Financial, economic and wealth related issues in the broadest sense of the word.
Will The Real Left Please Stand Up
January 3, 2013
Both Left and Right generally treat working people with contempt, relying on the elites in universities, the media, think tanks and government agencies to tell them what working people need. Since it is thought that the masses are unable to understand complex issues such as health, economics or
education, these things have to be decided for them.
The origin of Left and Right wing politics goes back to the National Assembly in pre-revolutionary France. Inside the chamber where the National
Assembly met, members of the Third Estate (the revolutionaries) sat on
the left side and members of the First Estate (the nobility) sat on the
right. Thus, the left wing of the room was more liberal, and the right
wing was more conservative. The Right, whether it consisted of
aristocratic, religious, corporate or monied elites, has always attempted to manipulate, control and exploit working people for its
benefit. The behavior of the Left on the other hand, has been more
inconsistent. There was at least one period in history when the Left
genuinely represented the interests of the masses. Unfortunately, it was a very different Left than we have today.
In the early 19th century the Left wing radicals and progressives in Britain wereclassical liberals and they dominated politics until the First World War. Classical liberals
were the party of hope, radicalism, and revolution in the Western World. They believed in individualism, liberty, equal rights and a free
economy with minimal government interference. In the 19th century
similar ideas were popular in the United States, but they manifested
themselves through the Jeffersonian, Democratic-Republican and Jacksonian movements. On both sides of the Atlantic these ideas were popular because they had inspired the French and American revolutions that had split apart both feudalism and mercantilism, and freed individuals from the shackles of monopolies, caste privileges and exploitative wars.
Classical liberal ideas produced genuine mass movements such as the campaign to repeal the Corn Laws, which had been imposed on England in 1815 to preserve the abnormally high profits made by the landed aristocracy during the Napoleonic War. The abolition of the Corn Laws in 1846 marked the successful culmination of the Anti-Corn League’s work in mobilizing working people against protectionism, which harmed
the interests of the masses by inflating the cost of bread, a staple
part of the working man’s diet.
In the United States, arguably the most successful mass movement of the 19th century, was the ‘homesteading’ land reform movement that grew under the stewardship of the classical liberal, George Henry Evans. When Evans began his crusade in 1829, he had the support of his friends and only a few newspapers in New York. But by 1850, more than 600 of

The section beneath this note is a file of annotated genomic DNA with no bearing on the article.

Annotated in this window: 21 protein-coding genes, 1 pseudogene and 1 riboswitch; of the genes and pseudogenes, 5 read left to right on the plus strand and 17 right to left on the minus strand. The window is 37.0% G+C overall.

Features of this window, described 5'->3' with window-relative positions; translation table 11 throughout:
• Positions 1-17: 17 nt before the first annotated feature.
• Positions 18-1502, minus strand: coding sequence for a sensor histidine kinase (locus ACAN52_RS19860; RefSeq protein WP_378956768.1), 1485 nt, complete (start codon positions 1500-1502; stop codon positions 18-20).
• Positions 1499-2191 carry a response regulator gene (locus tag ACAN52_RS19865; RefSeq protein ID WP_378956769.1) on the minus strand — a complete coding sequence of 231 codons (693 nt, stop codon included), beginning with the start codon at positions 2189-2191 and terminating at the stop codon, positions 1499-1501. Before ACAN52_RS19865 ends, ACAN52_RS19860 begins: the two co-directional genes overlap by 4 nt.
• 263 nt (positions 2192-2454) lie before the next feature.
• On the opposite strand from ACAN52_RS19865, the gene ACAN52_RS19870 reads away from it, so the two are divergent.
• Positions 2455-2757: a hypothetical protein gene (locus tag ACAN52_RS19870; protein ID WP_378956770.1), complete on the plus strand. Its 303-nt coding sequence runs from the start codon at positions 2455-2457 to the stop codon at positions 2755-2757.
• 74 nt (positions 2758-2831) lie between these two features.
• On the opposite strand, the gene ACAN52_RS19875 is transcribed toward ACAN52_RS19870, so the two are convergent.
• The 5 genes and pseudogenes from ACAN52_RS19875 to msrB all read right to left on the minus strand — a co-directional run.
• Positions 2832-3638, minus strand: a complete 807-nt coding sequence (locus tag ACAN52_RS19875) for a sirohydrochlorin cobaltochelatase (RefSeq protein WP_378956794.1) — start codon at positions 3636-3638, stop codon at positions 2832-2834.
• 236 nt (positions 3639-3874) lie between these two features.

the approximately 2,000 papers that were published in the United States, supported land reform. In 1862, the first of the homestead laws were passed by Congress providing that any citizen who was either 21 or the head of a family could acquire title to a 160 acre parcel of
federal public land.
Much classical liberal theory is based on trusting working people more than members of the elites. For example, the 19th century classical liberal legal theorist Lysander Spooner, argued for consistent use ofjury nullification. Jury nullification occurs when a jury returns a verdict of “Not Guilty” despite its belief that the defendant is guilty of the violation
charged. The jury in effect nullifies a law that it believes is either
immoral or wrongly applied to the defendant whose fate they are charged
with deciding. Jury nullification evolved to make community opinion a
bulwark against state oppression. For example, it was used in the
pre-Civil War era when northern juries sometimes refused to convict for
violations of the Fugitive Slave Act because jurors felt the laws to be unjust. Today, juries are routinely not informed about their rights in this matter but despite this, jury nullification is still sometimes used to good effect:
Classical liberals such as H. L. Mencken and Albert Jay Nock were still generally regarded as ‘Men of the Left’ through the 1920’s because they opposed war, militarism, Prohibition, the repression of civil liberties and most importantly, a government
which allied itself with big business in a network of special
privileges. However, everything changed with the advent of the New Deal. But that’s another post.